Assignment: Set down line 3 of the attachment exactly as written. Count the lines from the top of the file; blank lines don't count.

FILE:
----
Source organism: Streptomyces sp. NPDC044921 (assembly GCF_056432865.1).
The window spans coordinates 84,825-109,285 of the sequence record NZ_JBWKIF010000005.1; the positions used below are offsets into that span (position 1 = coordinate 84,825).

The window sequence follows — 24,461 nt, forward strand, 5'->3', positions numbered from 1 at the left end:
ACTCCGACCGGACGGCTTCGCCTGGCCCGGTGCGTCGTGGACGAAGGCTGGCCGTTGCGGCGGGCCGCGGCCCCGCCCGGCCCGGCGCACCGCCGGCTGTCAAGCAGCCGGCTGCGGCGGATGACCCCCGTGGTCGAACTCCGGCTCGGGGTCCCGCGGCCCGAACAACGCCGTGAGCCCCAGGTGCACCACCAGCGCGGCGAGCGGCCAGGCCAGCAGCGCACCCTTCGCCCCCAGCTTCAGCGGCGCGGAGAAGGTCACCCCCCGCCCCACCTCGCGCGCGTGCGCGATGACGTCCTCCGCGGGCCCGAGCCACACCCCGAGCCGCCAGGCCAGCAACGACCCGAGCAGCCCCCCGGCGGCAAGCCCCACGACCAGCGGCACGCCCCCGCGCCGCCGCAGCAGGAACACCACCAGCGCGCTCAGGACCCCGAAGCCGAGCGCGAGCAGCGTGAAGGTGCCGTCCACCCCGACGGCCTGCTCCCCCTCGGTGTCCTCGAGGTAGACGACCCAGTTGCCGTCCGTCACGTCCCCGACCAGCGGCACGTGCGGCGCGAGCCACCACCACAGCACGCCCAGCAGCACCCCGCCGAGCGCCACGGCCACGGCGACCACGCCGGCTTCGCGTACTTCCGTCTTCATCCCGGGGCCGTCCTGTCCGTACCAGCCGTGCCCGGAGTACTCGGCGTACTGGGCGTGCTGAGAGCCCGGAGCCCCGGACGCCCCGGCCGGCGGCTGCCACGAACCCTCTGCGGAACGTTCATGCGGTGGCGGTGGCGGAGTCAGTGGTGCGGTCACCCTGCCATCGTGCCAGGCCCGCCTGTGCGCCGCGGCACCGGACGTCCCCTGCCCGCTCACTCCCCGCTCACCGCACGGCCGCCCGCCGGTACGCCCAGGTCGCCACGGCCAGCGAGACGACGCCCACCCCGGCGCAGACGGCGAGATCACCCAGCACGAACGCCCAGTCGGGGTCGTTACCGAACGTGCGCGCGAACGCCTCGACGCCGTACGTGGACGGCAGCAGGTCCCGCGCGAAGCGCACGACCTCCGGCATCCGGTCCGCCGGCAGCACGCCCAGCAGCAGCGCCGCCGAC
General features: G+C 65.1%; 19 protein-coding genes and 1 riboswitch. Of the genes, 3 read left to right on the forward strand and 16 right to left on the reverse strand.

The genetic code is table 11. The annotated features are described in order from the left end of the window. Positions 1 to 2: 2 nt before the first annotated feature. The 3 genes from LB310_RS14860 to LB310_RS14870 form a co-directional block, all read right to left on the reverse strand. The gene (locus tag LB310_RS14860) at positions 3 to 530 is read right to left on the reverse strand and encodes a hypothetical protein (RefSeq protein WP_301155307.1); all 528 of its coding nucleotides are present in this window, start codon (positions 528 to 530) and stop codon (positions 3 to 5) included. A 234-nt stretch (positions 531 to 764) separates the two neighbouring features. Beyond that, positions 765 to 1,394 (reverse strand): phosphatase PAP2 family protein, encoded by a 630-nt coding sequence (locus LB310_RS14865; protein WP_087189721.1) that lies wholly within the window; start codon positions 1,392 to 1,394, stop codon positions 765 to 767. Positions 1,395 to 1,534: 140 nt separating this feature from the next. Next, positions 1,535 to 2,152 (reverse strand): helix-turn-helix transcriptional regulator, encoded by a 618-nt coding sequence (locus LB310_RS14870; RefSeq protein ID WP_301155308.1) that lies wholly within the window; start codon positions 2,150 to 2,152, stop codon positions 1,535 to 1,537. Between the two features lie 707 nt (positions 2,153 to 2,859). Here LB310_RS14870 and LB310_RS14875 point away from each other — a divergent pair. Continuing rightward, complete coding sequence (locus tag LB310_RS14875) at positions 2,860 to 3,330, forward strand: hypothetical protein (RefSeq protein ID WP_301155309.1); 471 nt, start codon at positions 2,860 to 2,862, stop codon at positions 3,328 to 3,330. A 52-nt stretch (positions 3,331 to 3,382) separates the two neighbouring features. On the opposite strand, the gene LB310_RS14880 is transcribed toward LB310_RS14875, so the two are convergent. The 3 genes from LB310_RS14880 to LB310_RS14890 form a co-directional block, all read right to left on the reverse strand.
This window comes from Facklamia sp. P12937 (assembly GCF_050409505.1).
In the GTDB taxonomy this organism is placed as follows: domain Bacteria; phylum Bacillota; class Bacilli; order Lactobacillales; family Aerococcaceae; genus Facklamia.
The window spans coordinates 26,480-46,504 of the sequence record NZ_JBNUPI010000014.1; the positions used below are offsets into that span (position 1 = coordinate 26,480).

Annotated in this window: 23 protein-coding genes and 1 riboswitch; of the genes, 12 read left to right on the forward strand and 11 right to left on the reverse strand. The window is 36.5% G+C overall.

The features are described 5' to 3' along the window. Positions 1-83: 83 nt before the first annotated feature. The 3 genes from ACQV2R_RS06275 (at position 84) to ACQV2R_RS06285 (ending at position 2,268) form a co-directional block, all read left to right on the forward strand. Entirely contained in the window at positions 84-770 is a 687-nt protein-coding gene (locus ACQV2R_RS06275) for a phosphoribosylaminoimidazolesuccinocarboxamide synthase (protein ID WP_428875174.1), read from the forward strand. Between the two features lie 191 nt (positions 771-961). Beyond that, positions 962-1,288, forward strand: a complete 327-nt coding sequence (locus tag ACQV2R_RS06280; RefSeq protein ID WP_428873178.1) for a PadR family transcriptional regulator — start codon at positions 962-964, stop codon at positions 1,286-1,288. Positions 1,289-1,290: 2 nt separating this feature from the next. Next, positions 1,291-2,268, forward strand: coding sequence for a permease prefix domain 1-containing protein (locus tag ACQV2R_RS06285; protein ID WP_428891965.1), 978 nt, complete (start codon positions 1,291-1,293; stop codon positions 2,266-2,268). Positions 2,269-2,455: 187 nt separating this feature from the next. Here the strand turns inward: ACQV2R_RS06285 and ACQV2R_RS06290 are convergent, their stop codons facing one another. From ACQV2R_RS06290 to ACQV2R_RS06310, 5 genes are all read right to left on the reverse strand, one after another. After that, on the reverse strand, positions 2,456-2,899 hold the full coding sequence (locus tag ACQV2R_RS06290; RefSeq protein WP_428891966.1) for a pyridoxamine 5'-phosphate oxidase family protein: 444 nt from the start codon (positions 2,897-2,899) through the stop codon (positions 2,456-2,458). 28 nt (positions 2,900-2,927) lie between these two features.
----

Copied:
The window sequence follows — 24,461 nt, forward strand, 5'->3', positions numbered from 1 at the left end: